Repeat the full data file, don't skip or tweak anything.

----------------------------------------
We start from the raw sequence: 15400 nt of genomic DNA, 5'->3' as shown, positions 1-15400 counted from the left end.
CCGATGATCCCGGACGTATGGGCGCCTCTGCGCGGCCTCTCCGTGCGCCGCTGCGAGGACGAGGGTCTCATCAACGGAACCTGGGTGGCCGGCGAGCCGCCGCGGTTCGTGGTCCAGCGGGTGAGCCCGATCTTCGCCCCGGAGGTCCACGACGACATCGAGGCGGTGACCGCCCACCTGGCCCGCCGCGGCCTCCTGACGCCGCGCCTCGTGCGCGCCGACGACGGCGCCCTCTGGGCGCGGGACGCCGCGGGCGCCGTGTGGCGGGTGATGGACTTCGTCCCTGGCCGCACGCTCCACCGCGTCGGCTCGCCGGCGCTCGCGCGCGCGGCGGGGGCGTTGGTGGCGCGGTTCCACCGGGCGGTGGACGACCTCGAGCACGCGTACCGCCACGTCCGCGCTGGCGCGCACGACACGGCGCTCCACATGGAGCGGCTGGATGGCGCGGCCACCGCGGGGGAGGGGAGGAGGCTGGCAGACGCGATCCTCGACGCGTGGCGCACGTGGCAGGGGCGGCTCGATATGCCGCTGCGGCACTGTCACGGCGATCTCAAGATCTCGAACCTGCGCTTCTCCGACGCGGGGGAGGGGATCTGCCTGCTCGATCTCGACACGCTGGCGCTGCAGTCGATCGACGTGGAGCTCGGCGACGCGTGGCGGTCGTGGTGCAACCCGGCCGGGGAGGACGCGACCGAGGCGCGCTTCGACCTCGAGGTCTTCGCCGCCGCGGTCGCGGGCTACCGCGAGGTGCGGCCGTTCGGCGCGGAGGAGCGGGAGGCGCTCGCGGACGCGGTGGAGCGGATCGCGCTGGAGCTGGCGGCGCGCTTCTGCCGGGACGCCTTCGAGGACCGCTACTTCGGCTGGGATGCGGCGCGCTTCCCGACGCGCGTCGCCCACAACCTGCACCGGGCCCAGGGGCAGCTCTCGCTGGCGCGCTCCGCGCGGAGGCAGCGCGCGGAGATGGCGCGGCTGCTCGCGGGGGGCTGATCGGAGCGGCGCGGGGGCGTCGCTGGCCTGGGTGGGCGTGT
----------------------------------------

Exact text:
We start from the raw sequence: 15400 nt of genomic DNA, 5'->3' as shown, positions 1-15400 counted from the left end.
CCGATGATCCCGGACGTATGGGCGCCTCTGCGCGGCCTCTCCGTGCGCCGCTGCGAGGACGAGGGTCTCATCAACGGAACCTGGGTGGCCGGCGAGCCGCCGCGGTTCGTGGTCCAGCGGGTGAGCCCGATCTTCGCCCCGGAGGTCCACGACGACATCGAGGCGGTGACCGCCCACCTGGCCCGCCGCGGCCTCCTGACGCCGCGCCTCGTGCGCGCCGACGACGGCGCCCTCTGGGCGCGGGACGCCGCGGGCGCCGTGTGGCGGGTGATGGACTTCGTCCCTGGCCGCACGCTCCACCGCGTCGGCTCGCCGGCGCTCGCGCGCGCGGCGGGGGCGTTGGTGGCGCGGTTCCACCGGGCGGTGGACGACCTCGAGCACGCGTACCGCCACGTCCGCGCTGGCGCGCACGACACGGCGCTCCACATGGAGCGGCTGGATGGCGCGGCCACCGCGGGGGAGGGGAGGAGGCTGGCAGACGCGATCCTCGACGCGTGGCGCACGTGGCAGGGGCGGCTCGATATGCCGCTGCGGCACTGTCACGGCGATCTCAAGATCTCGAACCTGCGCTTCTCCGACGCGGGGGAGGGGATCTGCCTGCTCGATCTCGACACGCTGGCGCTGCAGTCGATCGACGTGGAGCTCGGCGACGCGTGGCGGTCGTGGTGCAACCCGGCCGGGGAGGACGCGACCGAGGCGCGCTTCGACCTCGAGGTCTTCGCCGCCGCGGTCGCGGGCTACCGCGAGGTGCGGCCGTTCGGCGCGGAGGAGCGGGAGGCGCTCGCGGACGCGGTGGAGCGGATCGCGCTGGAGCTGGCGGCGCGCTTCTGCCGGGACGCCTTCGAGGACCGCTACTTCGGCTGGGATGCGGCGCGCTTCCCGACGCGCGTCGCCCACAACCTGCACCGGGCCCAGGGGCAGCTCTCGCTGGCGCGCTCCGCGCGGAGGCAGCGCGCGGAGATGGCGCGGCTGCTCGCGGGGGGCTGATCGGAGCGGCGCGGGGGCGTCGCTGGCCTGGGTGGGCGTGT